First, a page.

The SoJo Journal
Volume 6 #1-2
Brad J. Porfilio, San Jose State University
Azadeh F. Osanloo, New Mexico State University
A volume in the series: The SoJo Journal. Editor(s): Brad J. Porfilio, San Jose State University. Azadeh F. Osanloo, New Mexico State University.
The SoJo Journal: Educational Foundations and Social Justice Education is an international, peer-reviewed journal of educational foundations. San Jose State University hosts the journal. It publishes essays that examine contemporary educational and social contexts and practices from critical perspectives. The SoJo Journal: Educational Foundations and Social Justice Education is interested in research studies as well as conceptual, theoretical, philosophical, and policy-analysis essays that challenge the existing state of affairs in society, schools, and (in)formal education.
The SoJo Journal: Educational Foundations and Social Justice Education is necessary because currently there is not an exclusively international foundations of education journal. For instance, three of the leading journal in education foundations journals (e.g., The Journal of Educational Studies, British Journal of Sociology of Education, The Journal of Educational Foundations) solicit manuscripts and support scholarship mainly from professors who reside in Britain and the United States. This journal is also unique because it brings together scholars and practitioners from disciplines outside of educational foundations, who are equally committed to social change and promoting equity and social justice inside and outside of K–16 schools.
The SoJo Journal: Educational Foundations and Social Justice Education’s audience is K–12 teachers, K–12 teacher educators, educational leaders, social activists, political economists, and higher education personnel across the globe. The journal is marketed to Educational Foundation, Teacher Education, and Educational Leadership programs, which have embraced the intellectual work of the various editorial members.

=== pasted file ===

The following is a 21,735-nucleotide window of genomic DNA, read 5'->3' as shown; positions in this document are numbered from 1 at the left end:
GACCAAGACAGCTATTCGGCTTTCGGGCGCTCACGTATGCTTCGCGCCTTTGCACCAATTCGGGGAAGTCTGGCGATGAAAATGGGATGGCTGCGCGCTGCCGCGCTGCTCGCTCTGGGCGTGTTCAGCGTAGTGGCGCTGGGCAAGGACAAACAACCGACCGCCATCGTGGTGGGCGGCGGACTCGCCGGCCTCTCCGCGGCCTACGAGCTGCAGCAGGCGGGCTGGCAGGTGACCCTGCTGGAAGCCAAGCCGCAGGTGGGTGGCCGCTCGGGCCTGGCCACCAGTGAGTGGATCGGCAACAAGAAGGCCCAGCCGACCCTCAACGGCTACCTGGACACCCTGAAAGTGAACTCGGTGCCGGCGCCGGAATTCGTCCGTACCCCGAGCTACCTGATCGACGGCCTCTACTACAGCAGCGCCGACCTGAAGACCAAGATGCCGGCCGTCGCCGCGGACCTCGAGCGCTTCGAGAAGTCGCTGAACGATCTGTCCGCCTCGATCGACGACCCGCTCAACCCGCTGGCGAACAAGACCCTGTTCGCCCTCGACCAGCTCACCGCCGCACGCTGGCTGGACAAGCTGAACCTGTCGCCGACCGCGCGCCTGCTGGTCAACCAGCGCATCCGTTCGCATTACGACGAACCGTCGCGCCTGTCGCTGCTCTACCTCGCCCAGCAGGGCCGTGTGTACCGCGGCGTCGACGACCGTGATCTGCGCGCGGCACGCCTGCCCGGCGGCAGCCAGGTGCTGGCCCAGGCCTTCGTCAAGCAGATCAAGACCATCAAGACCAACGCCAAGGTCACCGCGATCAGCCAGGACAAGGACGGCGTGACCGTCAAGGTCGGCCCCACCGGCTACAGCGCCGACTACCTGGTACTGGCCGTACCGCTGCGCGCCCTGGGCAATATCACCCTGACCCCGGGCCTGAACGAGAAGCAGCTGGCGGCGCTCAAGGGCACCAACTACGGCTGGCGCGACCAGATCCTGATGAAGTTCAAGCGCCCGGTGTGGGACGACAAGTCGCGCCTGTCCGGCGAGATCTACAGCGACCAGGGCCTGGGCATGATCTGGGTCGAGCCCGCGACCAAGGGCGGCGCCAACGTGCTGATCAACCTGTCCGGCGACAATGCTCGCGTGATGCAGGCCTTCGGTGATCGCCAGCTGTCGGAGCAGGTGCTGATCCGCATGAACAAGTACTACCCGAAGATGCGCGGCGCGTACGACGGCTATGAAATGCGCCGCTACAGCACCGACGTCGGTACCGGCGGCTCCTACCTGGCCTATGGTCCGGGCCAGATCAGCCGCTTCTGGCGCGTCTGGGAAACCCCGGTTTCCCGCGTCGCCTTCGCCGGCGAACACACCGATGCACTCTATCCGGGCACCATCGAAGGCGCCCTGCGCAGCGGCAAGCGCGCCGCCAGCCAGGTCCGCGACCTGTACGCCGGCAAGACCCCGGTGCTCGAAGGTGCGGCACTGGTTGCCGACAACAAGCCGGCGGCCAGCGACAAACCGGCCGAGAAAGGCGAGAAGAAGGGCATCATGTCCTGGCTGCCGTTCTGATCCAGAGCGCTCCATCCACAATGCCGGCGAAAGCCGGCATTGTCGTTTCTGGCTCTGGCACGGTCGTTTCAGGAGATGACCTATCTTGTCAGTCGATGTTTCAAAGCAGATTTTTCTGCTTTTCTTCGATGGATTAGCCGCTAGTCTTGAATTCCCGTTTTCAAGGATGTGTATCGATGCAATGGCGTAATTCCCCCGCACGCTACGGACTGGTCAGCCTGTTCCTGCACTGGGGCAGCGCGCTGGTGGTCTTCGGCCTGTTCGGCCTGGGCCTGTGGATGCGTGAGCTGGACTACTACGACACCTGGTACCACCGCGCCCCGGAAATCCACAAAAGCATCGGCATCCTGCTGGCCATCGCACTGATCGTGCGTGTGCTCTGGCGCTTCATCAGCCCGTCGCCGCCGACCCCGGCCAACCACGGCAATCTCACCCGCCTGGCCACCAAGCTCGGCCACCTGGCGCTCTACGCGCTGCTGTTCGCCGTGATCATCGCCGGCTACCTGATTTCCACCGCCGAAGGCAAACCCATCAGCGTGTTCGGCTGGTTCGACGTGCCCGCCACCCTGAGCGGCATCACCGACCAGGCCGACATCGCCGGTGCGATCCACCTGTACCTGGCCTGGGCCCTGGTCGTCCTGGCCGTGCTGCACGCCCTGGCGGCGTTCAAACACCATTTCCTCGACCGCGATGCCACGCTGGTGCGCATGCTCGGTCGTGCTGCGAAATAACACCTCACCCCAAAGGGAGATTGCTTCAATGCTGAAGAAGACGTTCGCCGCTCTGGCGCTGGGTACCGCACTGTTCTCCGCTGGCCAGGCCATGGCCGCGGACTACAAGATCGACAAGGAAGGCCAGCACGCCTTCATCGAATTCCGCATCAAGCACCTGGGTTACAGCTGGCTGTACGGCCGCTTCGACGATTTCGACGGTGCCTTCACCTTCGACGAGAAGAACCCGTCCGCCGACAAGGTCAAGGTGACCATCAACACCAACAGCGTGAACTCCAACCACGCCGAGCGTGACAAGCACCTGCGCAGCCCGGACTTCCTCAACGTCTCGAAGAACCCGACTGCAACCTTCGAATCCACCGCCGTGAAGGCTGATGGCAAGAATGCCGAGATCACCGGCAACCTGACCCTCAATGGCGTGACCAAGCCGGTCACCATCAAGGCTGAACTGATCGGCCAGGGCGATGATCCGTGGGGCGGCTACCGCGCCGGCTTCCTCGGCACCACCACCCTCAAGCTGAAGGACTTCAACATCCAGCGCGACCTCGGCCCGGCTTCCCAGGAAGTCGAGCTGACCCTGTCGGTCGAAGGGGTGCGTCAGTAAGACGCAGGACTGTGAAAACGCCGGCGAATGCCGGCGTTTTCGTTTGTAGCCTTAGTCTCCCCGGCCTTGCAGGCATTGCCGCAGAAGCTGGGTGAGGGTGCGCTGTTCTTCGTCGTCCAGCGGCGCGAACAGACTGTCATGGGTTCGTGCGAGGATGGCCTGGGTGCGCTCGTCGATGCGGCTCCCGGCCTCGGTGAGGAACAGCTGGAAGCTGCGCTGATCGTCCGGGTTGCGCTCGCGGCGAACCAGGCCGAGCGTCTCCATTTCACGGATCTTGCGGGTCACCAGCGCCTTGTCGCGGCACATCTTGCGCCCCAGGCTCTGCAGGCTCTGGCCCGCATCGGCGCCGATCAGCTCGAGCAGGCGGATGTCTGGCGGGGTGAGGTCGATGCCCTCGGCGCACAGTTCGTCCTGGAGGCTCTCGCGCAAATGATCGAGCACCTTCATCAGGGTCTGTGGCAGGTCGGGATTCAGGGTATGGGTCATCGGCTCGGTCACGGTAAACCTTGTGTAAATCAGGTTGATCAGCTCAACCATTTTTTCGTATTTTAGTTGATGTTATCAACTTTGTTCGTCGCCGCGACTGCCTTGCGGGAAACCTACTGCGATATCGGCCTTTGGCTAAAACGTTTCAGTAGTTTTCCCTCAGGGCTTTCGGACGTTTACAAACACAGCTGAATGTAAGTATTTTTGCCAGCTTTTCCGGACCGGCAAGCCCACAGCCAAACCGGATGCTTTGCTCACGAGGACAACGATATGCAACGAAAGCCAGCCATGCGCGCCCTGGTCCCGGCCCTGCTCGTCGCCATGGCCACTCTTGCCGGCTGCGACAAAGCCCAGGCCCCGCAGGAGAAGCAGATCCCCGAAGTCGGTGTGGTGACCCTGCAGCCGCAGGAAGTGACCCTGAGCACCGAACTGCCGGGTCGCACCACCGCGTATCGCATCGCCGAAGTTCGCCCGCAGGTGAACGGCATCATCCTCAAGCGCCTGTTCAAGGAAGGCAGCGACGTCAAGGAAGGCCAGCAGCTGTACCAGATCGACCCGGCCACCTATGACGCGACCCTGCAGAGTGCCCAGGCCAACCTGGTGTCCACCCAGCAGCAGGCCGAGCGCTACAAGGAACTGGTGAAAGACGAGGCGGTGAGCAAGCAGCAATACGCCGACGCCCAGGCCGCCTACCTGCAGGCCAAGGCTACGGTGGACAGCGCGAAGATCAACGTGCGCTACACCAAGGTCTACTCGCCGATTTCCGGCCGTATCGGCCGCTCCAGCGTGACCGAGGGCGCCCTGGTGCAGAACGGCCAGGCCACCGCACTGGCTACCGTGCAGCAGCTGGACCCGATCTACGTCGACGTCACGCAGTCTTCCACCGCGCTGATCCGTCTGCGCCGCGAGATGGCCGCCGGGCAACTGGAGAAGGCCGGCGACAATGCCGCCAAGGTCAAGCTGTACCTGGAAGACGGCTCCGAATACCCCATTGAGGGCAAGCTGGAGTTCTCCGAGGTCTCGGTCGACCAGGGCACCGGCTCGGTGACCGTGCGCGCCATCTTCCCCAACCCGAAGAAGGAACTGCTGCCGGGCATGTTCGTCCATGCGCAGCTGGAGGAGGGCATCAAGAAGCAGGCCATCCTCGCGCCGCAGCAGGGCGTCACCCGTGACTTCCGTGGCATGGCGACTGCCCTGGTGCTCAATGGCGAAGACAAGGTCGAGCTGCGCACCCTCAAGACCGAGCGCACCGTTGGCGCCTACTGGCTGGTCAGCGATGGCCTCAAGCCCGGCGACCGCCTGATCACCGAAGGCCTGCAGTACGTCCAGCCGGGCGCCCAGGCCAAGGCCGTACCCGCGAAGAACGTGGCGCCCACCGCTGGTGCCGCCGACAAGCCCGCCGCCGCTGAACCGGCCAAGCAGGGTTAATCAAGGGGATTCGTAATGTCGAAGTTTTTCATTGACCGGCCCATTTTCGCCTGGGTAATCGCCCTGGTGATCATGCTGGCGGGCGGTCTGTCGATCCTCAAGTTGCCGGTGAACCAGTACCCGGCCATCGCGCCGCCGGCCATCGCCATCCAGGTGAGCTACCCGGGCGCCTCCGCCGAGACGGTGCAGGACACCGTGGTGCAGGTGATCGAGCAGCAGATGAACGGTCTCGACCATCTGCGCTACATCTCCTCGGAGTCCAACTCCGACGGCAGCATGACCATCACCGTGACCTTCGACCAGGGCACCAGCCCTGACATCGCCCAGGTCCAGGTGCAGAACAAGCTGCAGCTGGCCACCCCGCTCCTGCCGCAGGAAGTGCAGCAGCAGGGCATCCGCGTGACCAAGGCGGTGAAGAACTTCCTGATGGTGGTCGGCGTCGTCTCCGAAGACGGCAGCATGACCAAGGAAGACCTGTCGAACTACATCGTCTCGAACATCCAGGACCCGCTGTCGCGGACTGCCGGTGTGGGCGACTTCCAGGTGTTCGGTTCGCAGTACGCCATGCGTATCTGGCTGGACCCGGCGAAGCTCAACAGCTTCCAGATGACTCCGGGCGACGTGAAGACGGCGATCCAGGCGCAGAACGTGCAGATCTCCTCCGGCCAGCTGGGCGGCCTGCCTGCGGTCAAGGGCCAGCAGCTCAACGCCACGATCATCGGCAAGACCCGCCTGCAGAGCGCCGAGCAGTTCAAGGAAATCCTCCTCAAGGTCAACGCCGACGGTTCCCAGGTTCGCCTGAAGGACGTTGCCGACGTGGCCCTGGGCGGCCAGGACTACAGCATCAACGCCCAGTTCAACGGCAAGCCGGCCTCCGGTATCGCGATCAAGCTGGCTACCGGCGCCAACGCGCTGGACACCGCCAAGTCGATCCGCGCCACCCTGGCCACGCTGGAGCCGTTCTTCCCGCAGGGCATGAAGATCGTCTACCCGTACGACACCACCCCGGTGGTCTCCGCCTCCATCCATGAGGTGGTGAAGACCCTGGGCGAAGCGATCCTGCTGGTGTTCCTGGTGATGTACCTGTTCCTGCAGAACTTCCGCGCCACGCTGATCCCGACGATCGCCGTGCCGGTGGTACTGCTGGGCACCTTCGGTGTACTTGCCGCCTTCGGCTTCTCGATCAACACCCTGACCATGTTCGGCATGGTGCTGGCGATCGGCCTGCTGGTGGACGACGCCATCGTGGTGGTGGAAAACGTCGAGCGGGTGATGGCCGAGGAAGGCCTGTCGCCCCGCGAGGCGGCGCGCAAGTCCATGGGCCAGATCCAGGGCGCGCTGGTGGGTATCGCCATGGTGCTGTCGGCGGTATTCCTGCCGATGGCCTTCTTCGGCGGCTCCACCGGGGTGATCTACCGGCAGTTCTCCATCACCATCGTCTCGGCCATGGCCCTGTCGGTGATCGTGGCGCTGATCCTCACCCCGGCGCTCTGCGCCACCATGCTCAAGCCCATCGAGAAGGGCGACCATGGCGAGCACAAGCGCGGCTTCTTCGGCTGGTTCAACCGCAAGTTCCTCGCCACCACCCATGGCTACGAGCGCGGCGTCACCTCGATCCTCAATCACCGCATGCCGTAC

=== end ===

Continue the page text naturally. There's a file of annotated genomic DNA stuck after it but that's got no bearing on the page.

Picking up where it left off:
Number 1: Introduction to the Special Issue: Leading While Woman, Azadeh F. Osanloo, Kristine Velásquez, and Sarah J. Baker. Remotely Risky? An Exploratory Study of COVID-19 Risk-Mitigation Messaging of Female Presidents at Research-Intensive Universities, Cindy J. Reed and Lynn M. Disbrow. Coconstructing Counternarratives of African American Women Faculty Scholar-Practitioners: A Critical and Collaborative Autoethnography, Detra D. Johnson, Dessynie Edwards, and Pam Gray. Navigating the Gendered Labyrinths and Managing the Mean Girls and Queen Bees Within the Academy: A Dialogue Between Two Women Assistant Professors, Leslie Ann Locke and Sonya D. Hayes. “Be Women, Stay Women, Become Women”: A Critical Rethinking of Gender and Educational Leadership, Sarah Odell. Surveying the Labyrinth of Relationships in Academia: Testimonios From Brown Faculty, Amanda Jo Cordova, Claudia García-Louis, and Juan Manuel Niño. To Publish or Parent? Kelly D. Bradley and Carolyn Oldham. Number 2: Opposing Opt Out: Dissembling State Legislators’ Support for Standardized Testing Policy, Michael Szolowicz. Arts and Activism for All: Across the Curriculum and Beyond School Walls, Mark Abendroth.
- EDU000000 - EDUCATION: General
- EDU032000 - EDUCATION: Leadership
- EDU029040 - EDUCATION: TEACHING METHODS & MATERIALS: Social Science
- Engaging Black Men in College Through Leadership Learning
- Equity & Access An Analysis of Educational Leadership Preparation, Policy & Practice
- Faculty Peer Coaching in Higher Education Partnerships to Support Improved Instructional Practices
- Hollywood or History? An Inquiry-Based Strategy for Using Film to Teach World Religions
- Lift Every Voice Radford University Teacher Education Students
- Out of Turmoil Catalysts for Re-learning, Re-Teaching, and Re-imagining History and Social Science
- Supporting Leaders for School Improvement Through Self-Care and Wellbeing